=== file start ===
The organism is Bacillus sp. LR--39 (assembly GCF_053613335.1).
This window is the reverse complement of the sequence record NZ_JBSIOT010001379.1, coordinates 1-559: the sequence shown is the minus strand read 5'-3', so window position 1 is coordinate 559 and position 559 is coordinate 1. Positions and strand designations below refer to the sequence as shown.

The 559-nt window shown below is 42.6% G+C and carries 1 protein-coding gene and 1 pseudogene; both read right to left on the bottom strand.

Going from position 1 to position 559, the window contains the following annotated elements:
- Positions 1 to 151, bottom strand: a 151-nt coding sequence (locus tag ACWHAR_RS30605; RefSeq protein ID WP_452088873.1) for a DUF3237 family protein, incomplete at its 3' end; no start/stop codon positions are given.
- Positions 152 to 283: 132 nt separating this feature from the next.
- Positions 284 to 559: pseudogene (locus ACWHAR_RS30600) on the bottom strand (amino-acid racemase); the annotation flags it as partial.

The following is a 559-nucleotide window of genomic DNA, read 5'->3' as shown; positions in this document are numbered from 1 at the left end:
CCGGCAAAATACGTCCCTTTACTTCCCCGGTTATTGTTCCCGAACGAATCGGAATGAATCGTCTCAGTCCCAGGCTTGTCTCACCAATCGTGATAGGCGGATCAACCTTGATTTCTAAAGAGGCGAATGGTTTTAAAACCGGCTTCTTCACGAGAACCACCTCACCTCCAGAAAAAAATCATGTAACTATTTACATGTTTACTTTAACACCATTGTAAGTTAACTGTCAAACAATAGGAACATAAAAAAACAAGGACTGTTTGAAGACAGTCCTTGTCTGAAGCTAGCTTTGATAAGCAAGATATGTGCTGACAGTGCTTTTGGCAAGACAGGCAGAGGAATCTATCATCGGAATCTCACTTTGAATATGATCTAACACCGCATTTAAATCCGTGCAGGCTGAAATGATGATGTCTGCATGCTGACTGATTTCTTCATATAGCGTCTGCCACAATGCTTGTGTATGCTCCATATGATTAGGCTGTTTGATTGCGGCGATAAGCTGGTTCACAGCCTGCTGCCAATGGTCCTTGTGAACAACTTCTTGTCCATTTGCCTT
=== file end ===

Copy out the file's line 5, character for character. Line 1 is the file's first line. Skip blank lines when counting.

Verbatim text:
- Positions 1 to 151, bottom strand: a 151-nt coding sequence (locus tag ACWHAR_RS30605; RefSeq protein ID WP_452088873.1) for a DUF3237 family protein, incomplete at its 3' end; no start/stop codon positions are given.